Talk about a face lift.
The Palm restaurant, in the Westin Buckhead Atlanta, has been closed since mid-July for renovation. When the curtain rises in early September it’ll have additional seating capacity, a more spacious feel and the bar will open into the lobby.
And the iconic sea of portraits is getting refreshed.
Philadelphia artist Zack Bird, who has been painting for The Palm restaurant group since 1994, provided about 300 famous faces when the Atlanta location opened in 1995. By the time the renovation launched, there were thousands. In preparation for the reopening, Bird was back in town last week working on a mural of Atlanta landmarks and a few new portraits. Bravo’s Andy Cohen, maestro of “The Real Housewives of Atlanta,” has a nifty new likeness on one wall.
Who’s joining him? We’ll have to wait and see.
“Our plan is not to fill these walls with wall to wall portraits,” Bird said. “We’re doing vignettes, collages of portraits.”
Rest assured, everyone who ends up on the wall will look his or her best.
“We take out the crow’s feet, the double chins, we add some hair to the bald heads. We do more facial reconstruction than the best L.A. surgeons,” he quipped. “And we never get any returns.”
Atlanta’s is one of two dozen Palm restaurants. The original opened in 1926 in New York. John Ganzi and Pio Bozzi, natives of Parma, Italy, meant to name it after their hometown.
“When they went to register their business, a New York City clerk misunderstood their Italian accents and issued a license for ‘The Palm’,” according to the restaurant group’s archives. The portrait trend launched when artists with more talent than cash offered to paint, rather than sing, for their supper.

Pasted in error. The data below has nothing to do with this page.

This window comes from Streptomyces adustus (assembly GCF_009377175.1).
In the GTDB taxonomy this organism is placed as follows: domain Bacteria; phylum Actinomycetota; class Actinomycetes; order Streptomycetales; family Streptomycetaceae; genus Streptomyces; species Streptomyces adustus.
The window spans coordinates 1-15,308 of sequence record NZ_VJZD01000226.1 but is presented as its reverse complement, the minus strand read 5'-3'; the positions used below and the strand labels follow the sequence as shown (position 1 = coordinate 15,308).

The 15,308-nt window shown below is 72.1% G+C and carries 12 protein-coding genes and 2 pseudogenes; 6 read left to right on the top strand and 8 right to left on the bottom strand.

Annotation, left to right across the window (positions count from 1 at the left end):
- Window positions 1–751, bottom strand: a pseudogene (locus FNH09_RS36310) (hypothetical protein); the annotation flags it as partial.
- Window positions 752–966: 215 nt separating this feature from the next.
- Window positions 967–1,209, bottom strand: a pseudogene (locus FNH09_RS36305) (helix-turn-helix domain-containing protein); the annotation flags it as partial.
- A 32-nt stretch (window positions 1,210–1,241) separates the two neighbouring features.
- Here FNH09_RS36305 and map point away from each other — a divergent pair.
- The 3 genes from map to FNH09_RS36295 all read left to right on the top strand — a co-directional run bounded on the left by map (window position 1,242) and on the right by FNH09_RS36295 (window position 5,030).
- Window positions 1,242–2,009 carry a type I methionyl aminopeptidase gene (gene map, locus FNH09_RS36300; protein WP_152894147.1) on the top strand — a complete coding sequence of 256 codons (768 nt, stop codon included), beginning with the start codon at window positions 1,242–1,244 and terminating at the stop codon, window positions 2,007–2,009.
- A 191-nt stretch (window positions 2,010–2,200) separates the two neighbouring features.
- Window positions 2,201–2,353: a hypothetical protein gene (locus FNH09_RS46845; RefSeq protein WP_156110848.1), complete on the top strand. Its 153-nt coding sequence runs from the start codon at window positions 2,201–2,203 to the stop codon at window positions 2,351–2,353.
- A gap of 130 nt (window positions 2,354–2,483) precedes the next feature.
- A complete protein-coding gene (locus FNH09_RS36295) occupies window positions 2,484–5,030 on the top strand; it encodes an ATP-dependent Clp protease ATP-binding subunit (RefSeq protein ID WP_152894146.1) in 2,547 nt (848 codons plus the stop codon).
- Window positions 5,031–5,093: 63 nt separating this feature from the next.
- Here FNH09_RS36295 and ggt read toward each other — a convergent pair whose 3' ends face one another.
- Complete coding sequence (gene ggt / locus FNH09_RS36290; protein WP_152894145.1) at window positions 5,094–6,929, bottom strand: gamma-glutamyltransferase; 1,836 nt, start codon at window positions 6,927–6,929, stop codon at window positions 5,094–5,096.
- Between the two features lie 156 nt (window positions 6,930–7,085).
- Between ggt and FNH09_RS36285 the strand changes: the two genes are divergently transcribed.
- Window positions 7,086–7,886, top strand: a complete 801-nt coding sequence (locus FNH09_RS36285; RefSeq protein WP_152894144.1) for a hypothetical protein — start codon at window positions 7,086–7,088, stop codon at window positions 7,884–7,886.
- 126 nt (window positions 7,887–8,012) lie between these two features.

If you dream of gazing upon your painted visage while enjoying a succulent lobster and steak dinner, you needn’t be famous (although that doesn’t hurt). The restaurant also wants to reward loyal customers with a shot at immortality.
Or as immortal as a restaurant wall gets. The day we visited to watch Bird in action, a number of local notables including Lt. Gov. Casey Cagle (rendered years ago, while a state senator), Atlanta Hawks star Dominique Wilkins and longtime Atlanta radio host Mara Davis’ were still there. Other Atlantans, whom we won’t name, appeared to have lost their heads.
“The Palm always makes me think of the late, great Willy Celluci who was a gem,” Davis said. “I love and miss him.”
When the courtly Celluci died in 2013 after battling cancer, mourners gathered after his memorial service at the Palm (where else?) to toast his cherished memory with a Willy’s Pinky, the cocktail he created. Bird was especially proud to add Celluci’s portrait to the newly renovated Palm.
“I took a lot of joy in doing Willy,” he said. “I’m sad he’s not here any more.”
Andrei Caciula is the current general manager. He sounded like a kid counting down the days to Christmas morning when discussing the big reveal.
“I wake up at 6 o’clock in the morning and I think, ‘Oh my gosh, I can’t wait to see it,” he said. “It’s going to be beautiful. It’ll look sleek and sexy and it’ll feel like a big, huge party.”
The one mug you’ll never see on the wall is Bird’s.
“I sign my name, but I have no interest in being on the wall,” he said. “I only want to be on the wall on the ladder.”
Support real journalism. Support local journalism. Subscribe to The Atlanta Journal-Constitution today. See offers.
Your subscription to the Atlanta Journal-Constitution funds in-depth reporting and investigations that keep you informed. Thank you for supporting real journalism.